If there is a dispute over who was at fault for the accident, this can delay the settlement of your claim. Your solicitor will need to gather evidence and potentially negotiate with the other party’s insurer to establish liability.

The complexity of the case

If your case is particularly complex, this can also lengthen the time it takes to settle your claim. Examples include cases where multiple parties are involved in litigation, or there are complicated legal or medical issues.

The willingness of the other party to negotiate

If the other party is not willing to negotiate, this can delay the settlement of your claim.

Court proceedings

If your claim needs to go to court, this can significantly prolong the process, as it may take up to a year just to receive a court date.

The first step in the process is usually gathering evidence and information to support the claim, which can take several weeks or months. Once you have the necessary evidence, you can submit the claim to the defendant’s insurance company, and negotiations may begin. This stage can take several months, particularly if the insurance company disputes liability or they do not agree with the amount of compensation.

Generally, straightforward cases may be settled within a few months, while more complex ones could take several years to resolve. If you cannot settle through negotiations, it may be necessary to take the case to court, which can add significant time to the process.

Overall, the length of time it takes to resolve a scaffolding injury claim in the UK can vary widely, so it is difficult to give a definitive answer without knowing the specific details of your case. It is crucial to work with an experienced solicitor who can guide you through the process and help ensure your claim is resolved as efficiently as possible.

Can I claim compensation for a scaffolding fall using no win no fee?

Yes, it is possible to claim compensation for a scaffolding fall using a no win no fee agreement*. That means that you will not be required to pay any legal fees upfront, and if your claim fails, you will not have to pay anything to your solicitor.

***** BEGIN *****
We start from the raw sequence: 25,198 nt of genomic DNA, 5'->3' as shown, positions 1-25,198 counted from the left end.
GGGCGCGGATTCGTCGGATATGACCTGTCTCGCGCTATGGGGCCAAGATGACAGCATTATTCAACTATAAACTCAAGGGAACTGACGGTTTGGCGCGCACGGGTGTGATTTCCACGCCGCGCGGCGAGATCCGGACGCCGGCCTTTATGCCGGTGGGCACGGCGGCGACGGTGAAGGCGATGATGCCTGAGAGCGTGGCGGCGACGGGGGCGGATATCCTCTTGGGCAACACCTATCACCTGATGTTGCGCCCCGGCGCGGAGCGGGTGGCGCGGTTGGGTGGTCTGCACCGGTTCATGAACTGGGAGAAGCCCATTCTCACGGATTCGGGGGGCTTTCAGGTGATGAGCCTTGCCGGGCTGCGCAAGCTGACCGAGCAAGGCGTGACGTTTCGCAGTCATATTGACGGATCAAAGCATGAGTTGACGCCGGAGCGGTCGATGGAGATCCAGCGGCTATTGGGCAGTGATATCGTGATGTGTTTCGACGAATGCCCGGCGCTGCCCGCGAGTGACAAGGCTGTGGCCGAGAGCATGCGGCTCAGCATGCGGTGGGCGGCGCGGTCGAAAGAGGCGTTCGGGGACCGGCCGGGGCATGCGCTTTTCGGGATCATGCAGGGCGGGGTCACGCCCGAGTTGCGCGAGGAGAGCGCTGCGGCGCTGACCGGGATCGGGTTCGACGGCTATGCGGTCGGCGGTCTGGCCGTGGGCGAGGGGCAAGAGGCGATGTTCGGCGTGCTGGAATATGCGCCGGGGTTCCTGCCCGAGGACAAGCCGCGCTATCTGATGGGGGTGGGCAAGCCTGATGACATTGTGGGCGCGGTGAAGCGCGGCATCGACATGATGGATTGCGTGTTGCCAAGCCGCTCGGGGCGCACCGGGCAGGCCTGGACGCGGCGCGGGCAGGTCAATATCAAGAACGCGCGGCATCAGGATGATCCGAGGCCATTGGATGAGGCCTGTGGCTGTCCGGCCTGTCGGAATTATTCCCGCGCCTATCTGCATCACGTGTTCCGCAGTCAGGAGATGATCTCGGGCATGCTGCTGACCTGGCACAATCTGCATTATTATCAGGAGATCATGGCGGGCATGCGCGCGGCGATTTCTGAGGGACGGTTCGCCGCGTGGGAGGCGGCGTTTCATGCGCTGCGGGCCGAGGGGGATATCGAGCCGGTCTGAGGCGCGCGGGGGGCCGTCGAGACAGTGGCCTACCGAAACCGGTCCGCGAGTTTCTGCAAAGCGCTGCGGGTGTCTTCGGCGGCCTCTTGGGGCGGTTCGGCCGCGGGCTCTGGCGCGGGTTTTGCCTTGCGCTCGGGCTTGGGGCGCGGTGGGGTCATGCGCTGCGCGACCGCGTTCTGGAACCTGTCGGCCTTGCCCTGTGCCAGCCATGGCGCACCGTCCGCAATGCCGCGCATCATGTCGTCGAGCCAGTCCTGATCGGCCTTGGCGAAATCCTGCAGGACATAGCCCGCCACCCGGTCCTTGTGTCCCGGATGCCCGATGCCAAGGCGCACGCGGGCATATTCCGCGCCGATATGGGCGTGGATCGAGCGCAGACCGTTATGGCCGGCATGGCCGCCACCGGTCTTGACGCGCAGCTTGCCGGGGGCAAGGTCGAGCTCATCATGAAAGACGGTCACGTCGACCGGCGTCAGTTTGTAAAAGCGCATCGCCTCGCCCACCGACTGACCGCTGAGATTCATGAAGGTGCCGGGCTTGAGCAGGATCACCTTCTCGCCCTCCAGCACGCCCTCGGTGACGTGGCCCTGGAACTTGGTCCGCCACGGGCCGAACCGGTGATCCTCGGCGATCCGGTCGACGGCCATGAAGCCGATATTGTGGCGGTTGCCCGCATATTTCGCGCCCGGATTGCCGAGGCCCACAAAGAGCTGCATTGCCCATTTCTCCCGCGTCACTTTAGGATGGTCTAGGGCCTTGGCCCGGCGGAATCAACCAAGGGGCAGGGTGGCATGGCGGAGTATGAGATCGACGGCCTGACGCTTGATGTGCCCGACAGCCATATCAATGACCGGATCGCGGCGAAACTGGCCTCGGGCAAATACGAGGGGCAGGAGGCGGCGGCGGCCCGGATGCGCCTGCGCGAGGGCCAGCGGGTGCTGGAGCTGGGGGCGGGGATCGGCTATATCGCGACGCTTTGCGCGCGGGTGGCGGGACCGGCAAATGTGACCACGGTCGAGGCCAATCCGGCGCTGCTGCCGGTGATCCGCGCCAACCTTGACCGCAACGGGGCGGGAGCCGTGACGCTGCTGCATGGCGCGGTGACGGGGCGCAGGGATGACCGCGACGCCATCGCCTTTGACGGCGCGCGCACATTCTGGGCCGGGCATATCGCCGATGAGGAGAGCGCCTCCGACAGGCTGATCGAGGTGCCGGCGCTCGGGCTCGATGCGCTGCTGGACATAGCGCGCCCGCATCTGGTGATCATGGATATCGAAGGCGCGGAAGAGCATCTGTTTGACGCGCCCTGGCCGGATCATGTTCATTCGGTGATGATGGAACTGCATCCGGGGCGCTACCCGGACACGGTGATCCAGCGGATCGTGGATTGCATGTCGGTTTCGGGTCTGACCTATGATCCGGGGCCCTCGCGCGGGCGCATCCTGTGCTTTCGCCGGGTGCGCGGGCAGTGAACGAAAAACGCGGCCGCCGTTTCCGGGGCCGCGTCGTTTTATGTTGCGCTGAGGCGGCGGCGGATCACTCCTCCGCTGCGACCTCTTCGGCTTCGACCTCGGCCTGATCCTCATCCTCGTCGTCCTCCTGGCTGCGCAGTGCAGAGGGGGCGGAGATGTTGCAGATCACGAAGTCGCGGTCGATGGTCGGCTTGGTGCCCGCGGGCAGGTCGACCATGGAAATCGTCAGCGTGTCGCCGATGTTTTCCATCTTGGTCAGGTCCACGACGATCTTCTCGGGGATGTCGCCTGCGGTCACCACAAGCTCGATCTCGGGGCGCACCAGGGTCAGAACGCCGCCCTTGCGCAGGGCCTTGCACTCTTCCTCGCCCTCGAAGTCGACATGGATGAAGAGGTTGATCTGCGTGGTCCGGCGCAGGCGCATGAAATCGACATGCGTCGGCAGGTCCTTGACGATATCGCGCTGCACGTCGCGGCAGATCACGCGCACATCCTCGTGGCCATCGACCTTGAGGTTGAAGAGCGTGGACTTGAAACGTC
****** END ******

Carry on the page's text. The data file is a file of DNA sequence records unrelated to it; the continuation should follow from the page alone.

The no win no fee service allows those who may not have the financial means to pursue a claim to have access to legal representation and seek justice for their injuries. This is a risk-free agreement, as you will not be responsible for paying any legal fees if your case fails.

Before starting legal proceedings, your solicitor will take out After the Events (ATE) insurance on your behalf. The ATE policy will cover all your legal fees and disbursements if you do not recover damages for your scaffolding accident, including:

  • The other side’s solicitor fees
  • The cost of filing your claim with the court
  • Counsel fees
  • The cost of hiring experts to provide evidence or testimony in support of your case
  • Medical or police reports
  • The cost of the ATE insurance policy

There is no financial risk to you involved in starting a scaffolding accident claim on a no win no fee basis. If you win compensation, the defendant will cover all of your legal costs, and you only have to pay a success fee to your solicitor. If your claim is unsuccessful, you are protected by the conditional fee agreement and the ATE insurance policy, and you will not have to pay anything.

Why use a personal injury solicitor?

The personal injury solicitors we work in partnership with have vast experience in handling various types of workplace accident claims, including those related to scaffolding accidents. They can help you build a strong scaffolding injury claim and achieve the highest compensation offer possible on your behalf. Furthermore, solicitors offer a host of benefits to their clients, including the following:

  • Free initial consultation with no obligation to proceed
  • A thorough review of your case to ensure all your losses are included in your compensation award
  • Help and assistance in collecting and collating evidence to support your claim
  • A no win no fee service, meaning that if for any reason your claim is unsuccessful, you will not pay a penny
  • Experience and knowledge specific to your type of claim
  • Regular updates about how your case is progressing
  • Local solicitors available at many locations throughout the UK

We fully understand that you may find the prospect of seeking compensation intimidating and stressful. This can be especially true if the liable party is your employer. However, it is essential to keep in mind that you have a legal right to take legal action if another person or company has caused your scaffolding fall.

If you are not sure about making a scaffolding accident claim, and would only like some advice, feel free to call 0800 032 3660 for an informal chat. Alternatively, you can request a call back using the contact form below.

A friendly legal adviser will be able to answer any questions you may have and let you know how a solicitor can help you access the compensation that you rightfully deserve.

* Personal injury claims are offered on a no win, no fee basis. If your claim is successful, your solicitor will receive up to 25% of your compensation as their success fee. Any additional costs, such as legal protection insurance, will be clearly explained to you by your solicitor before you decide to proceed with your claim. Termination fees may apply if you fail to cooperate with your solicitor. This includes deliberately misleading your solicitor, failing to attend scheduled medical or expert examinations, or not appearing at a required court hearing.